3:35 PM (1 hour ago)
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Disgusting GSK reverse stock split// #708 Optimal Strategy of Playing the StockMarket via VonNeumann Game Theory.
I just now have learned of GSK reverse stock split of ratio 4 to 5, which went into effect on friday 22July2022.
As you can imagine-- expecting to see 700 shares all of a sudden become 560 shares and a new share company of HLN be 700 shares.
So my first reaction was disgust. Who do a reverse stock split?? I cannot imagine a reverse stock split ever benefiting share holders. I suppose the reverse was done just so the CEO of GSK is better off more secure in her job, at the expense of shareholders. In my mind, the rightful move would have been 700 of HLN with 700GSK in tact. No, I am now reduced from 700 GSK to that of 560 GSK. In my mind that is a stealing of 140 GSK from AP. Who in the world does a reverse stock split, except a company who is in some form of trouble, and has their heads screwed on backwards. A company that is successful would have given me my original 700 GSK plus 700 HLN, or even just 560HLN so long as my 700 GSK remained in place.
AT&T recently had a company wide overhaul, but when all was said and done, I had my original AT&T shares plus the new company shares. Comparing that to Glaxo, for Glaxo screwed AP who had 700 GSK before and afterwards has but 560 GSK, a stealing of 140 shares.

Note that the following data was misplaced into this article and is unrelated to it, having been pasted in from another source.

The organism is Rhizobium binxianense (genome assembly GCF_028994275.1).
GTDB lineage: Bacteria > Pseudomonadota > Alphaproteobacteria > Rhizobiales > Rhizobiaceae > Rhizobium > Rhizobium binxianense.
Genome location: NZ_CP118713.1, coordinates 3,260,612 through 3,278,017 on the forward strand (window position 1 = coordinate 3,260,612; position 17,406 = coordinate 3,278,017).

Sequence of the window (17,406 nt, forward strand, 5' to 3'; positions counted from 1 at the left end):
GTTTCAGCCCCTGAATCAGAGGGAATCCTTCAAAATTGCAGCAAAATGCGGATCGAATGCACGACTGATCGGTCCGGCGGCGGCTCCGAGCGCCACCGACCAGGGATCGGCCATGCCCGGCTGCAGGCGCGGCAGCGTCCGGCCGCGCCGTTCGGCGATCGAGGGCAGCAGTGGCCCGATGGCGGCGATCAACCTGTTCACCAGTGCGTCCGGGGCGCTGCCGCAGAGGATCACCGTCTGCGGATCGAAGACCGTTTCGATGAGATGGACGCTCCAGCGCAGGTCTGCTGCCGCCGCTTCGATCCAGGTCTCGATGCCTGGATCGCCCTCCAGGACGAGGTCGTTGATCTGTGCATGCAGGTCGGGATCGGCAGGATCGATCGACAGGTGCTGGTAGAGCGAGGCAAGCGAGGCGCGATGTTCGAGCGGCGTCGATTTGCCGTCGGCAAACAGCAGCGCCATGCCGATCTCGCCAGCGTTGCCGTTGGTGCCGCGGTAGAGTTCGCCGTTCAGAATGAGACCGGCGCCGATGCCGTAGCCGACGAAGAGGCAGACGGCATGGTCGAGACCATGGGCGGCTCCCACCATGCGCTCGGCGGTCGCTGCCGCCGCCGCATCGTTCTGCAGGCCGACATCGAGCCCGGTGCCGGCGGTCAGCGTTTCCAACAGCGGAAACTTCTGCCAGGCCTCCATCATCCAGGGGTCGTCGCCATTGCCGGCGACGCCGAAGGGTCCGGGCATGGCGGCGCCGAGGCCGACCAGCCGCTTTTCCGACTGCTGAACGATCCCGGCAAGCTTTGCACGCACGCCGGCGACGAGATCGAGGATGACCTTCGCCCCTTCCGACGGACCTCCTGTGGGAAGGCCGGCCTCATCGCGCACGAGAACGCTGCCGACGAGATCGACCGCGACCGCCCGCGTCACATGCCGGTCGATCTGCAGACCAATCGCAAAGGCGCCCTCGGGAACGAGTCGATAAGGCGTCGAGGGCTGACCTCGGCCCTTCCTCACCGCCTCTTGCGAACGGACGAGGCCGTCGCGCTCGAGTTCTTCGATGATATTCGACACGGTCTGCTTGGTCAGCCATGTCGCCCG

My portfolio is now.
PORTFOLIO of PAF of 22July2022
T 35,490 AT&T
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4:53 PM (1 minute ago)
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Sorry, this is getting to be more and more complicated with each passing hour.
--- quoting from GSK website ---
GSK (GSK) has 2 splits in our GSK stock split history database. The first split for GSK took place on July 19, 2022. This was a 8 for 10 reverse split, meaning for each 10 shares of GSK owned pre-split, the shareholder now owned 8 shares. For example, a 1000 share position pre-split, became a 800 share position following the split. GSK's second split took place on July 22, 2022. This was a 1226 for 1000 split, meaning for each 1000 shares of GSK owned pre-split, the shareholder now owned 1226 shares. For example, a 800 share position pre-split, became a 980.8 share position following the split.
When a company such as GSK splits its shares, the market capitalization before and after the split takes place remains stable, meaning the shareholder now owns more shares but each are valued at a lower price per share. Often, however, a lower priced stock on a per-share basis can attract a wider range of buyers. If that increased demand causes the share price to appreciate, then the total market capitalization rises post-split. This does not always happen, however, often depending on the underlying fundamentals of the business. When a company such as GSK conducts a reverse share split, it is usually because shares have fallen to a lower per-share pricepoint than the company would like. This can be important because, for example, certain types of mutual funds might have a limit governing which stocks they may buy, based upon per-share price. The $5 and $10 pricepoints tend to be important in this regard. Stock exchanges also tend to look at per-share price, ....
--- end quoting ---
So at the moment my portfolio is showing 700 Haleon shares and 560 GSK shares down from 700.
But if the above is true, then I should get 560 X 1.226 = 686.56 shares of GSK, down from 700 by approximately 14 shares. And I can certainly live content with that. But ask the simple question, why go through all this comedy math when you just simply keep every shareholder with same quantity he/she started with.
Is it that some idiot investment house in London told GSK, do this comedy math so our investment house can make more money in doing frivolous math.